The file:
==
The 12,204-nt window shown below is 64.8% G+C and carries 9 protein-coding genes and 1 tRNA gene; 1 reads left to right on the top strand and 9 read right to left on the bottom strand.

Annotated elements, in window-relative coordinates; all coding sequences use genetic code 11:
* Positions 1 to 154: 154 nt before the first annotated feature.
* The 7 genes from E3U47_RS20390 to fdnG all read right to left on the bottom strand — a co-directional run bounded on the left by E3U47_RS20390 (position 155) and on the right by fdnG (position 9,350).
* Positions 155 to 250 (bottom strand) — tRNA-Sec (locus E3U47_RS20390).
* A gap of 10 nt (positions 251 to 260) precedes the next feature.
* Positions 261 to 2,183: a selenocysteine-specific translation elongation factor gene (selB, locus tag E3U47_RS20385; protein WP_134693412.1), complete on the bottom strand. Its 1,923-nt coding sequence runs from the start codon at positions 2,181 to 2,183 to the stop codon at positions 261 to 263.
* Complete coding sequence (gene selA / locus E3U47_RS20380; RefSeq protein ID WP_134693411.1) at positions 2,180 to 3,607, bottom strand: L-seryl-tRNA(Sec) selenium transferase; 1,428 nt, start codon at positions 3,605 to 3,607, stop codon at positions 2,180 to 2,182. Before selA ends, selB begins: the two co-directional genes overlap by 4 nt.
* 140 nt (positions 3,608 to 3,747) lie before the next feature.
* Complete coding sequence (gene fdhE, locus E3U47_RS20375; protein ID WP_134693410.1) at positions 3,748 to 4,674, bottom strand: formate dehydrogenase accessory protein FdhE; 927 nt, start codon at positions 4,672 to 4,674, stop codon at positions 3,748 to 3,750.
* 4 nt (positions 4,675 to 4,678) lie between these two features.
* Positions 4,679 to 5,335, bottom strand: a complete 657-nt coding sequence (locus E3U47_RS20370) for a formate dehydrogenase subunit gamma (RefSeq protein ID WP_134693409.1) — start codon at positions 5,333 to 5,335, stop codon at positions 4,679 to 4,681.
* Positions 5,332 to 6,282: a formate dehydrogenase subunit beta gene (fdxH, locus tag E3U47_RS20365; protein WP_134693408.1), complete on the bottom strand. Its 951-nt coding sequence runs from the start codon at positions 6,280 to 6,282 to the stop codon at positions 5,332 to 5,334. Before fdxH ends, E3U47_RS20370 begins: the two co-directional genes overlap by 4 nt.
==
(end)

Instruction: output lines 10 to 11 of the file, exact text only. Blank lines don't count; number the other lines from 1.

* Complete coding sequence (gene fdhE, locus E3U47_RS20375; protein ID WP_134693410.1) at positions 3,748 to 4,674, bottom strand: formate dehydrogenase accessory protein FdhE; 927 nt, start codon at positions 4,672 to 4,674, stop codon at positions 3,748 to 3,750.
* 4 nt (positions 4,675 to 4,678) lie between these two features.